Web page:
As college costs soar, many local students may be left out

Most Americans will no longer be able to afford college if tuition costs continue to rise at current rates, a new study warns.

College tuition and fees increased 439 percent from 1982 to 2007, adjusted for inflation, according to the biennial report from the National Center for Public Policy and Higher Education.

Student borrowing has more than doubled in the past decade, and students from lower-income families, on average, get smaller grants from the colleges they attend than students from more affluent families.

"If we go on this way for another 25 years, we won't have an affordable system of higher education," said Patrick Callan, president of the center, a nonpartisan organization that promotes access to higher education.

The warning has wide-ranging implications for public schools such as Winthrop University, where tuition increases have been common in recent years.

At Winthrop, the board of trustees voted in the spring to raise tuition by 8.3 percent, up from last year's 6.4 percent increase.

State residents living on campus paid about $8,600 per semester for tuition plus room and board. Out-of-state students who live on campus paid about $13,000 per semester.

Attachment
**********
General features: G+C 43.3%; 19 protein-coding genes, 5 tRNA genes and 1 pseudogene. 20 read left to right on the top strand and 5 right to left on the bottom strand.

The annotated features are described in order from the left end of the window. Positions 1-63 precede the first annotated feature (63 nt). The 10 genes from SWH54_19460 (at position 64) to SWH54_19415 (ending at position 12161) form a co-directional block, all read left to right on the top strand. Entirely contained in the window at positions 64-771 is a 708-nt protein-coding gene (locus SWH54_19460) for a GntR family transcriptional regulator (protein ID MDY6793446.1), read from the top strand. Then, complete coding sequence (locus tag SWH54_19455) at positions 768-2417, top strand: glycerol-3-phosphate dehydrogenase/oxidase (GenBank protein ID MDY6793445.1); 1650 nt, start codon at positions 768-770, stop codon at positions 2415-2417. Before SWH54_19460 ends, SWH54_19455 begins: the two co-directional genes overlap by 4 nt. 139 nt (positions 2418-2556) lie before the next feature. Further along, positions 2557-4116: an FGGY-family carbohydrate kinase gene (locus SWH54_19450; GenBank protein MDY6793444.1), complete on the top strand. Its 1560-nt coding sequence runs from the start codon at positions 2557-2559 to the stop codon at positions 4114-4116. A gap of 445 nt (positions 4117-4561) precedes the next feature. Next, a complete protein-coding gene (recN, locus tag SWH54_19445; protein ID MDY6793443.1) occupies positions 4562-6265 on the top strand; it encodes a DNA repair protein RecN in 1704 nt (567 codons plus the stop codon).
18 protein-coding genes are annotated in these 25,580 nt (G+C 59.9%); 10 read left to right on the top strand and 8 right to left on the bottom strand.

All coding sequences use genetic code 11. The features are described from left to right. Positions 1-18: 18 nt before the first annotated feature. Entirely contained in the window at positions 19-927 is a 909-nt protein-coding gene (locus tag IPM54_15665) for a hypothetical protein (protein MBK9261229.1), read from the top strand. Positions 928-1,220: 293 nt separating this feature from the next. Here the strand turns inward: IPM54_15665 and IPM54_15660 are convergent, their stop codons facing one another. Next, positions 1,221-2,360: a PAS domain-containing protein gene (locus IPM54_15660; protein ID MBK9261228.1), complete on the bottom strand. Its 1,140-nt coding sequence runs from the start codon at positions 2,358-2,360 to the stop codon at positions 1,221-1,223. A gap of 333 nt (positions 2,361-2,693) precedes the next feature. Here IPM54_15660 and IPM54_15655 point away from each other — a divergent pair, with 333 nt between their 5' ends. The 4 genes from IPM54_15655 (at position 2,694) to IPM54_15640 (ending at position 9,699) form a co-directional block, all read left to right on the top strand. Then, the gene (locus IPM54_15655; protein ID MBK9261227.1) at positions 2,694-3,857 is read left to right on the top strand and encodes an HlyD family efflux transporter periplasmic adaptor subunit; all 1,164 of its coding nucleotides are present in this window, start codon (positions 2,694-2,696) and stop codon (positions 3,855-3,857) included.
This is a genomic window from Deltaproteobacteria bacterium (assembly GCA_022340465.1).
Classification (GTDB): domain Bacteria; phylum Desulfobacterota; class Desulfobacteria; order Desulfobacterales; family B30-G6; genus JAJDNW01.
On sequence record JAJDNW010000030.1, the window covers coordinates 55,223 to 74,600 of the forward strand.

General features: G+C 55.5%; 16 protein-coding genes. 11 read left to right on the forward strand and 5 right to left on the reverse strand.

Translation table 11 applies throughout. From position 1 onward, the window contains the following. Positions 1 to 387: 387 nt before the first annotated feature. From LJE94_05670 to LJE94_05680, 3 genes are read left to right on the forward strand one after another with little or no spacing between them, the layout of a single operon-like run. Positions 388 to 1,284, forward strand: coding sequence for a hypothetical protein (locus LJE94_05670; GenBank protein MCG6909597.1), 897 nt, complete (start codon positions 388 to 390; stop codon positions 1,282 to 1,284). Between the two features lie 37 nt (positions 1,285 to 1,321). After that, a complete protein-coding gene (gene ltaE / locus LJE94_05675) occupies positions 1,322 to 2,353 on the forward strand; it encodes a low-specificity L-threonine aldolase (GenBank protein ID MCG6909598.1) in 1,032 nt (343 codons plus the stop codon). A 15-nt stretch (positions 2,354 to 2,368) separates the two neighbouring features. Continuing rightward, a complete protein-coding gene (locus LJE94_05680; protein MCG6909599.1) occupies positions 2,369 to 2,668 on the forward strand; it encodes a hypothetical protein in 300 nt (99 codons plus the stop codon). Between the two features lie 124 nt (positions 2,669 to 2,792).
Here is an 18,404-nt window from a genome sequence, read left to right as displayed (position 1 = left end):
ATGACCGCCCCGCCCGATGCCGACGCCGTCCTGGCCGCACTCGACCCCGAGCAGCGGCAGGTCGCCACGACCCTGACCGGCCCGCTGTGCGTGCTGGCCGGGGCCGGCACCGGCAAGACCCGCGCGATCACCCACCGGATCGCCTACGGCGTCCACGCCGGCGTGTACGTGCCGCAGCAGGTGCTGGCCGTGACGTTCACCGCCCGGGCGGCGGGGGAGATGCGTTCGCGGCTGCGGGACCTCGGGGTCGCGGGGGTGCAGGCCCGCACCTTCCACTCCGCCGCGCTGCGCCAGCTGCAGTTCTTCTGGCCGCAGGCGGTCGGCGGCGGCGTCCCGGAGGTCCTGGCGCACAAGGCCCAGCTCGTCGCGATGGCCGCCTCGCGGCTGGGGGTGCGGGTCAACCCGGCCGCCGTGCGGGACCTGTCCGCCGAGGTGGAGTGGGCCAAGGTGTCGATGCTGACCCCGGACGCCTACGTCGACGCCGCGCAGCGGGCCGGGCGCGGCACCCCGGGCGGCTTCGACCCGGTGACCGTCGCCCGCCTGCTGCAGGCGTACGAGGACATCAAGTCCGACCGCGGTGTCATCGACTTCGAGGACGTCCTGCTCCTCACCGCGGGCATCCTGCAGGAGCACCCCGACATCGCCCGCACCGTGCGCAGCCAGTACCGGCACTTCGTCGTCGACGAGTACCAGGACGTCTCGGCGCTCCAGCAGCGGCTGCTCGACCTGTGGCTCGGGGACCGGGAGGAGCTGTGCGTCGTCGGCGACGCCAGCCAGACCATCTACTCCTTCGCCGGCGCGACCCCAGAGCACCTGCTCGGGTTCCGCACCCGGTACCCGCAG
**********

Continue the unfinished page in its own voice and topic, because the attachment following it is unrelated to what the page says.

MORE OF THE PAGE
"As a teenager, there's really nothing you can do aside from relying on your parents or scholarship money," said freshman Eddie Szeman, a member of the school's Council of Student Leaders. "And loans are getting harder to come by, as well. It just adds up to a failing higher education system."

Public universities could reduce costs through more distance learning, better use of senior year in high school and possibly even shortening college from four years, according to a separate report this week from the National Association of State Universities and Land-Grant Colleges.

But others argue the best hope is for states to reverse their approaches to funding higher education.

"When the economy is good, and state universities are somewhat better funded, we raise tuition as little as possible," Callan said. "When the economy is bad, we raise tuition and sock it to families when people can least afford it. That's exactly the opposite of what we need."

Winthrop President Anthony DiGiorgio uses the word "untenable" to describe how South Carolina funds its state colleges.

DiGiorgio often tells audiences that when he took the job in 1989, the state provided about 44 percent of Winthrop's funding.

Winthrop's state support currently is only 14 percent of its revenue.

"Tuition has had to fund what the state doesn't -- it's just that simple," DiGiorgio said Wednesday in an e-mail.

North Carolina provides its institutions about $10,000 per student, while South Carolina provides about $5,000 per student, DiGiorgio notes.

"Now, we are seeing additional cuts to that low level of state support, because of state tax policy changes and the declining national economy," DiGiorgio said. "Long term, it's an untenable situation for institutions, just as it is for families."

York Technical College President Greg Rutherford couldn't be reached for comment Wednesday.